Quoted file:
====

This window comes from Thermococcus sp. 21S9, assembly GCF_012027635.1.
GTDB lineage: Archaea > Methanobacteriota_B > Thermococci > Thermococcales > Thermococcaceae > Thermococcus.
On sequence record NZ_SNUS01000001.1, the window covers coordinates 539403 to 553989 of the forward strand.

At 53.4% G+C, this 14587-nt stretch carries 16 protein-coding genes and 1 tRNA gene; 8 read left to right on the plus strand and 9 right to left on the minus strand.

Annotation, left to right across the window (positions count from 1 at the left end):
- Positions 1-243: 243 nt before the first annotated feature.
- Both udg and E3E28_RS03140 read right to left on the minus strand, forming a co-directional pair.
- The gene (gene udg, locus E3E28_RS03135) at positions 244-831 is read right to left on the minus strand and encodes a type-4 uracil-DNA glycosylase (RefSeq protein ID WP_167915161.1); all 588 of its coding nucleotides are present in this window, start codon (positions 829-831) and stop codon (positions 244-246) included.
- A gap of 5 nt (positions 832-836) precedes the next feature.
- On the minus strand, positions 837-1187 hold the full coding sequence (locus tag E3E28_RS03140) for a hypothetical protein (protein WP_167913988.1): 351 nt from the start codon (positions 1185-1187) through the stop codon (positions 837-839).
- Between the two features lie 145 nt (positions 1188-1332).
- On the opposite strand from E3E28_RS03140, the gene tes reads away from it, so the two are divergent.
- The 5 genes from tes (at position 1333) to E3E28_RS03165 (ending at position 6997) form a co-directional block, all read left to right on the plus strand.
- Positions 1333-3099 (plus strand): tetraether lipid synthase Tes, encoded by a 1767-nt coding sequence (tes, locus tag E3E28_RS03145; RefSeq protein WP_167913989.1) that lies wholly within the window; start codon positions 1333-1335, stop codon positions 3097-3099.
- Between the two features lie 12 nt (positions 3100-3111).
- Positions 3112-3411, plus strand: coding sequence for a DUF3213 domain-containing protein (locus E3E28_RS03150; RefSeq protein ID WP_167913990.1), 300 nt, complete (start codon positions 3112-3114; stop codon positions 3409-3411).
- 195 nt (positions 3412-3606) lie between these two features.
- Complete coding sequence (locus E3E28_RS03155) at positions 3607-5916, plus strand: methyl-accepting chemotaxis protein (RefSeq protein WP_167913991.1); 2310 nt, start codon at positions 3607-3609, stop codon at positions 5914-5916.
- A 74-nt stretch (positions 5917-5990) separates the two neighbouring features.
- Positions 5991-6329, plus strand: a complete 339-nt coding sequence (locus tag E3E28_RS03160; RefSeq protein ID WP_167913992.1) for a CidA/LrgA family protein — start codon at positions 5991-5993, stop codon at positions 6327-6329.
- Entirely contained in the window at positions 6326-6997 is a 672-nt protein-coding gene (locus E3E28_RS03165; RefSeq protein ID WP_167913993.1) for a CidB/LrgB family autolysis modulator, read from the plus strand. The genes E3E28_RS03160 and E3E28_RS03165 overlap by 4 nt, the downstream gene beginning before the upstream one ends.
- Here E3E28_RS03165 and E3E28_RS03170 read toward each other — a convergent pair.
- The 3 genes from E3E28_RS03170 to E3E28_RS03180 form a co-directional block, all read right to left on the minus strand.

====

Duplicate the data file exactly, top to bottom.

This window comes from Thermococcus sp. 21S9, assembly GCF_012027635.1.
GTDB lineage: Archaea > Methanobacteriota_B > Thermococci > Thermococcales > Thermococcaceae > Thermococcus.
On sequence record NZ_SNUS01000001.1, the window covers coordinates 539403 to 553989 of the forward strand.

At 53.4% G+C, this 14587-nt stretch carries 16 protein-coding genes and 1 tRNA gene; 8 read left to right on the plus strand and 9 right to left on the minus strand.

Annotation, left to right across the window (positions count from 1 at the left end):
- Positions 1-243: 243 nt before the first annotated feature.
- Both udg and E3E28_RS03140 read right to left on the minus strand, forming a co-directional pair.
- The gene (gene udg, locus E3E28_RS03135) at positions 244-831 is read right to left on the minus strand and encodes a type-4 uracil-DNA glycosylase (RefSeq protein ID WP_167915161.1); all 588 of its coding nucleotides are present in this window, start codon (positions 829-831) and stop codon (positions 244-246) included.
- A gap of 5 nt (positions 832-836) precedes the next feature.
- On the minus strand, positions 837-1187 hold the full coding sequence (locus tag E3E28_RS03140) for a hypothetical protein (protein WP_167913988.1): 351 nt from the start codon (positions 1185-1187) through the stop codon (positions 837-839).
- Between the two features lie 145 nt (positions 1188-1332).
- On the opposite strand from E3E28_RS03140, the gene tes reads away from it, so the two are divergent.
- The 5 genes from tes (at position 1333) to E3E28_RS03165 (ending at position 6997) form a co-directional block, all read left to right on the plus strand.
- Positions 1333-3099 (plus strand): tetraether lipid synthase Tes, encoded by a 1767-nt coding sequence (tes, locus tag E3E28_RS03145; RefSeq protein WP_167913989.1) that lies wholly within the window; start codon positions 1333-1335, stop codon positions 3097-3099.
- Between the two features lie 12 nt (positions 3100-3111).
- Positions 3112-3411, plus strand: coding sequence for a DUF3213 domain-containing protein (locus E3E28_RS03150; RefSeq protein ID WP_167913990.1), 300 nt, complete (start codon positions 3112-3114; stop codon positions 3409-3411).
- 195 nt (positions 3412-3606) lie between these two features.
- Complete coding sequence (locus E3E28_RS03155) at positions 3607-5916, plus strand: methyl-accepting chemotaxis protein (RefSeq protein WP_167913991.1); 2310 nt, start codon at positions 3607-3609, stop codon at positions 5914-5916.
- A 74-nt stretch (positions 5917-5990) separates the two neighbouring features.
- Positions 5991-6329, plus strand: a complete 339-nt coding sequence (locus tag E3E28_RS03160; RefSeq protein ID WP_167913992.1) for a CidA/LrgA family protein — start codon at positions 5991-5993, stop codon at positions 6327-6329.
- Entirely contained in the window at positions 6326-6997 is a 672-nt protein-coding gene (locus E3E28_RS03165; RefSeq protein ID WP_167913993.1) for a CidB/LrgB family autolysis modulator, read from the plus strand. The genes E3E28_RS03160 and E3E28_RS03165 overlap by 4 nt, the downstream gene beginning before the upstream one ends.
- Here E3E28_RS03165 and E3E28_RS03170 read toward each other — a convergent pair.
- The 3 genes from E3E28_RS03170 to E3E28_RS03180 form a co-directional block, all read right to left on the minus strand.